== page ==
Roslyn has been known as the code name for the next generation of C# compiler, at least since its first public preview was released in 2011. Infact the project started internally at Microsoft a couple of years earlier. Even before its first final release in Visual Studio 2015, it started to mean a lot more than just a new compiler. At that time, it also got a new official name: .NET Compiler Platform. Nevertheless, the word Roslyn is still a part of developer vocabularies and will probably remain in use for quite some time. Let us look at what one might be referring to today when mentioning Roslyn, what the current state of the project is, and how it can be beneficial to developers.
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.NET Compiler Platform (a.k.a Roslyn)
Most developers treat compilers as black boxes: they receive source code as input, do some processing on it, and output executable binaries. Computer science graduates, who have taken a compiler course during their studies, might remember that internally compilers have a pipeline structure. Source code processing consists of three main phases: syntax analysis, semantic analysis, and code generation. Although each phase outputs its own intermediate results and passes them as input to the next phase, these are just internal data structures that are not accessible outside the compiler.
Image 1: Compiler as a black box
In the early days of software development, when source code at its very best was written in simple text editors, and compilers were invoked from the command line, this sufficed. However, throughout the years, our expectations have changed a lot. Modern integrated development environments, such as Visual Studio, offer so much more: syntax highlighting, code completion, debugging, refactoring, static analysis, etc. Even in simple programming text editors, such as Sublime Text, we expect at least syntax highlighting and code completion.
Most of these services require some level of knowledge about source code. Since compilers do not share the intermediate results of their processing, the editors need to repeat parts of the same work. For example, the editor in Visual Studio 2013 and earlier versions, did a lot of C# language processing independently of the C# compiler. Not only that; even their code bases were separate, potentially causing them to behave differently.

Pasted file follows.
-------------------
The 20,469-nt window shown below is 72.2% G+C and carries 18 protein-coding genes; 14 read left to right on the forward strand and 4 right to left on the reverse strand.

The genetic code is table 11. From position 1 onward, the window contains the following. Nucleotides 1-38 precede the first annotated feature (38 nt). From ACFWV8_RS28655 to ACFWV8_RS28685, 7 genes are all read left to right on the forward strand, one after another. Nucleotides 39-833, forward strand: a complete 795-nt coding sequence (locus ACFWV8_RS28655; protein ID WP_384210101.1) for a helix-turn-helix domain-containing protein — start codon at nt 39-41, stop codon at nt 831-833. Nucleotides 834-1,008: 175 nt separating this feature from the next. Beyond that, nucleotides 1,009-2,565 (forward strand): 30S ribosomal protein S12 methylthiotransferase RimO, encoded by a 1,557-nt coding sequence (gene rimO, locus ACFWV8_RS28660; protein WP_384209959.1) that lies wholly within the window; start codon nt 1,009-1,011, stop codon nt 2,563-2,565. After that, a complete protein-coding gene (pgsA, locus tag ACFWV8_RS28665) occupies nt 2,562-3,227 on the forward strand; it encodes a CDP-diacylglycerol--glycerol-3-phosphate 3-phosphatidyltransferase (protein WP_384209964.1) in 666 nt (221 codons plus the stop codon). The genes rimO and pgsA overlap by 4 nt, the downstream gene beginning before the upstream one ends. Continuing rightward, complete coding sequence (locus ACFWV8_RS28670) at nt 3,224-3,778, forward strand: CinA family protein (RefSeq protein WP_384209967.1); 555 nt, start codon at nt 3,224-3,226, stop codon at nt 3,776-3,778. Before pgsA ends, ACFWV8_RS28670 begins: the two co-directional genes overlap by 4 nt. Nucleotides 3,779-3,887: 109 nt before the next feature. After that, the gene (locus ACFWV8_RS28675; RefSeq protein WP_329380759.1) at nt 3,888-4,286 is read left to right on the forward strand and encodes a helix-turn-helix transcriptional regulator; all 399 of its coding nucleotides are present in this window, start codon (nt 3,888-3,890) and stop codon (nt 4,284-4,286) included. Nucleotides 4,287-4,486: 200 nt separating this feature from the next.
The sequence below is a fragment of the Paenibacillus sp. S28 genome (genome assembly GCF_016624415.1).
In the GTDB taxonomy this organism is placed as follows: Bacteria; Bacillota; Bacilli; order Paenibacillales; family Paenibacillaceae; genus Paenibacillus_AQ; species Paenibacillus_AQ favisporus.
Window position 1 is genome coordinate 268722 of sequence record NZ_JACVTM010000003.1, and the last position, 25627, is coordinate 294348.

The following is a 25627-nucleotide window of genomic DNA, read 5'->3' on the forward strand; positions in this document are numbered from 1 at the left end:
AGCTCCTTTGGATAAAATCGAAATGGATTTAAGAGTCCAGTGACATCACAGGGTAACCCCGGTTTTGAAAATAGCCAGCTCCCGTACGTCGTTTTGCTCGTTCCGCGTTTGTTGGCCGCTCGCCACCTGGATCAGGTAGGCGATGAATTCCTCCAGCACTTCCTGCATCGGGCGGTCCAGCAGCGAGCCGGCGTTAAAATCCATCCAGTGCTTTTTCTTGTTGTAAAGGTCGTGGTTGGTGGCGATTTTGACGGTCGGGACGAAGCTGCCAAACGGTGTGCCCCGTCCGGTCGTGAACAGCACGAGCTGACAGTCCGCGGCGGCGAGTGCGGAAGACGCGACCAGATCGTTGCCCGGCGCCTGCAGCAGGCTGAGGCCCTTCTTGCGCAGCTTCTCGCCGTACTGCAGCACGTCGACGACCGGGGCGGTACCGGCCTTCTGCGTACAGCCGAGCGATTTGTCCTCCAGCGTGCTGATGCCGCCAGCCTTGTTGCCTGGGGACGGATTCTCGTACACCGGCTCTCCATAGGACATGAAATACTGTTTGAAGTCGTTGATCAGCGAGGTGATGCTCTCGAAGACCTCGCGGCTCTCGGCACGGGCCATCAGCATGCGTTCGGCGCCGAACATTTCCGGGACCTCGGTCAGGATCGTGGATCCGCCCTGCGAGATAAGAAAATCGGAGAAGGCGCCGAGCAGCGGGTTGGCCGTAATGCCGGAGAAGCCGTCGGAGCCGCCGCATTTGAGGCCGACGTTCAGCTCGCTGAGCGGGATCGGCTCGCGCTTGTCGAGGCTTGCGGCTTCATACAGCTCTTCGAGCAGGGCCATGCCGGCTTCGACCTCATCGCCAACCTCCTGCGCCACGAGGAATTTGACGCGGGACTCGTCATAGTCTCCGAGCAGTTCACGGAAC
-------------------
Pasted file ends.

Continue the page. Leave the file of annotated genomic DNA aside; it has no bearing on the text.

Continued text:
When Microsoft decided to rewrite the C# and Visual Basic compilers from scratch (because their code base became a challenge to maintain and adding new features became unfeasible), they did not want to improve just the code. They rather wanted to make it useful in other scenarios as well: diagnostics, static analysis, source code transformation, etc. In order to achieve that, Microsoft created a compiler that not only converts source code into binaries, but also acts as a service, providing a public API for understanding the code.
Roslyn Public API
Roslyn APIs reflect the pipeline architecture of a traditional compiler, giving access to each step of compiler’s source code analysis and processing:
- Syntax tree API exposes the lexical and syntactic structure of the code, including formatting and comments. The latter two are irrelevant for later phases of the compiler pipeline, but important for tools that want to manipulate the code and keep the formatting and code comments intact.
- Symbol API exposes the symbol table containing names declared in the source code, as well as those originating from referenced assemblies without corresponding source code.
- Binding and Flow Analysis APIs exposes the complete semantic model of the code that becomes available after the binding phase. These APIs contain all the information about the code that is required for generating the binaries, including any errors and warnings that were detected in the code.
- Emit API provides access to services for emitting the IL byte code.
Image 2: Compiler as a service